There should also be distribution of benefits and burdens across a group. (Johnson, 2007) In application, while Federico has the right to establish his own company similar to the Weinstein family, there should be equal protection of rights. Since Elm City Cheese Company has exclusive proprietary right over its Italian-style grated cheese, Federico should respect this right in the same manner that Elm City Cheese Company would respect the exclusive appropriation rights of Federico over the cheese products he exclusively and uniquely developed for his cheese company.
Contributing Factors Elm City Cheese Company is a small family-owned business. While its corporate culture is typical of small family run companies, this allowed unethical behavior to happen. The corporate culture of Elm City Cheese Company heavily relies on fiduciary relations. As a direct result, apart from the basic elements of an employment contract, other duties expected from employees impliedly operates through legal provisions but not explicitly communicated or included in the contract. This is typical of small family-run firms.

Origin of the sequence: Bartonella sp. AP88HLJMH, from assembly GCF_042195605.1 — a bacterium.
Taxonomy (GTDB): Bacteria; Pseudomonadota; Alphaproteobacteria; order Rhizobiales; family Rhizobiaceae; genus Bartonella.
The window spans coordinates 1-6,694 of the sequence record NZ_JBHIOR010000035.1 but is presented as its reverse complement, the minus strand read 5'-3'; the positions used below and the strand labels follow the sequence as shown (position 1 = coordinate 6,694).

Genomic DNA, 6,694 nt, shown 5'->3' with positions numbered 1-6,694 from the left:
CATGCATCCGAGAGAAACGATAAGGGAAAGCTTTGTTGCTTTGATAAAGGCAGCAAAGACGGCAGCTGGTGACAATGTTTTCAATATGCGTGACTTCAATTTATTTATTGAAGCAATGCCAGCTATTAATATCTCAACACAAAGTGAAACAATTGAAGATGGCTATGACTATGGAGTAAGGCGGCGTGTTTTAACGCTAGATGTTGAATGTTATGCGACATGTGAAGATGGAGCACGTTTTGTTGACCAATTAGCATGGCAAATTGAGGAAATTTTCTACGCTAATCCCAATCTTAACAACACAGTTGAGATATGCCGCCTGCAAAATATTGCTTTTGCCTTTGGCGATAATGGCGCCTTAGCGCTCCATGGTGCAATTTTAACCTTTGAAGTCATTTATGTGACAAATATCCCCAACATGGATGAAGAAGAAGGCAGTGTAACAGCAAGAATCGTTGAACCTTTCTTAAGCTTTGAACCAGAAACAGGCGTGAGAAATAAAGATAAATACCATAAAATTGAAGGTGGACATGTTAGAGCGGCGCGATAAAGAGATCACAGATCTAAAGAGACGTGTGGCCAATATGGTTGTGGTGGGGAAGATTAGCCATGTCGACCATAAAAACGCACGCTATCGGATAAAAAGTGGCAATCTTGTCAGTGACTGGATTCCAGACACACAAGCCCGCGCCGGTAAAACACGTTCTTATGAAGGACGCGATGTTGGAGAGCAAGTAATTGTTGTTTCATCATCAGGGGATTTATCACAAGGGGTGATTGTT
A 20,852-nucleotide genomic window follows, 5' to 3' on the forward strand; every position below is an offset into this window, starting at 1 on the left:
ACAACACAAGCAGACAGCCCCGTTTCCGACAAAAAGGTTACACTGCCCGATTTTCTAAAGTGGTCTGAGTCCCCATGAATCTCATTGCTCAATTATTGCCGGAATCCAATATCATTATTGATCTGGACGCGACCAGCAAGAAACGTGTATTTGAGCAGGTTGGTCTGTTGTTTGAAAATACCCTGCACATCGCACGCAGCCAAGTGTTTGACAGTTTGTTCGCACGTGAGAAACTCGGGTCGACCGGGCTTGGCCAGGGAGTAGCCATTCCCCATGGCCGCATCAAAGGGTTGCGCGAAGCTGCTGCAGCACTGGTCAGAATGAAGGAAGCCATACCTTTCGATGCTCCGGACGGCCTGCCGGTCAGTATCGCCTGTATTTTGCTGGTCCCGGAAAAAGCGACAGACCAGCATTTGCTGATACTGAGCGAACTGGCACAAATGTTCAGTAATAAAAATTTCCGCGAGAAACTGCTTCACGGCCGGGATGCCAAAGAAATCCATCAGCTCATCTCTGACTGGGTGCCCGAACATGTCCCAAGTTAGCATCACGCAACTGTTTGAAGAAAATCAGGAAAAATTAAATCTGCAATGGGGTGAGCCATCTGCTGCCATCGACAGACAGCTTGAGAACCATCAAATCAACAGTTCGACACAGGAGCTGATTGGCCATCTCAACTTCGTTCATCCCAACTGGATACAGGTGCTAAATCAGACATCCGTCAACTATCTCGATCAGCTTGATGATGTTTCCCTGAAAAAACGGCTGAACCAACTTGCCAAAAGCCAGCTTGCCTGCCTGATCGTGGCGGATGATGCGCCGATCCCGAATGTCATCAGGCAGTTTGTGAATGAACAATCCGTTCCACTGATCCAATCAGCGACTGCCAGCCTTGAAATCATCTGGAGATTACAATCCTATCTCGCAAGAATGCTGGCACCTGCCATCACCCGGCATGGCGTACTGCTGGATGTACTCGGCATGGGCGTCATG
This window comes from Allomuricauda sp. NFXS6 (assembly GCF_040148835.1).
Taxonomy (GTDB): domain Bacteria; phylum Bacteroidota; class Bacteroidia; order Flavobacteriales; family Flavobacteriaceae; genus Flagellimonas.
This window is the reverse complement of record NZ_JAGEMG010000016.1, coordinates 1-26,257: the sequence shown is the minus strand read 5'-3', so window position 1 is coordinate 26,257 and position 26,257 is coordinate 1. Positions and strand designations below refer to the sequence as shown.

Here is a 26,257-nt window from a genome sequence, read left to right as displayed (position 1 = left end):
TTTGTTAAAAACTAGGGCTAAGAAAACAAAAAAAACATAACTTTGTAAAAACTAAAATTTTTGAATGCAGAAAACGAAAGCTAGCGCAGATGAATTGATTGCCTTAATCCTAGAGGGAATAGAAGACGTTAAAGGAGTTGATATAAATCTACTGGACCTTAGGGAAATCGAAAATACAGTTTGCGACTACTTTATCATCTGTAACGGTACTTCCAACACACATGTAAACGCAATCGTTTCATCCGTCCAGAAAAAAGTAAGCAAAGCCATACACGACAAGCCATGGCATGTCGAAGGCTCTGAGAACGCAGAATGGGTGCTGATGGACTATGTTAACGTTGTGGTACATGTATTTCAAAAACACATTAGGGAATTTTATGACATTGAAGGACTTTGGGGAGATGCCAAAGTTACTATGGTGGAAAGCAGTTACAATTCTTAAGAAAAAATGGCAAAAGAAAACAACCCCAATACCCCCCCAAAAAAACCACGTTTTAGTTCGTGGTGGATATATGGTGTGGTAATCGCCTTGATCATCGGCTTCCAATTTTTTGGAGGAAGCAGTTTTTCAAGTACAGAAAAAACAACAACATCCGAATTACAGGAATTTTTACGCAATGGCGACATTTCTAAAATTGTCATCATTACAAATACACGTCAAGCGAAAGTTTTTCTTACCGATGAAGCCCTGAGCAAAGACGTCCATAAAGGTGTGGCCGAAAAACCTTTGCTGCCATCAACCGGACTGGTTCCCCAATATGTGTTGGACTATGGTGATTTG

The small size of the organization means that the owners know all the managers and employees by name and even some personal information. Most of the managers and employees live in the same community and the relationship could even extend beyond the workplace. However, by relying on trust alone based on the assumption that this would deter any unethical action this also creates room for abuse. Federico was trusted as part of the family and he was privy to sensitive information, related to his work as accountant. The non-expectation of violation of the trust and lack of precaution or complacence enabled the unethical action to happen.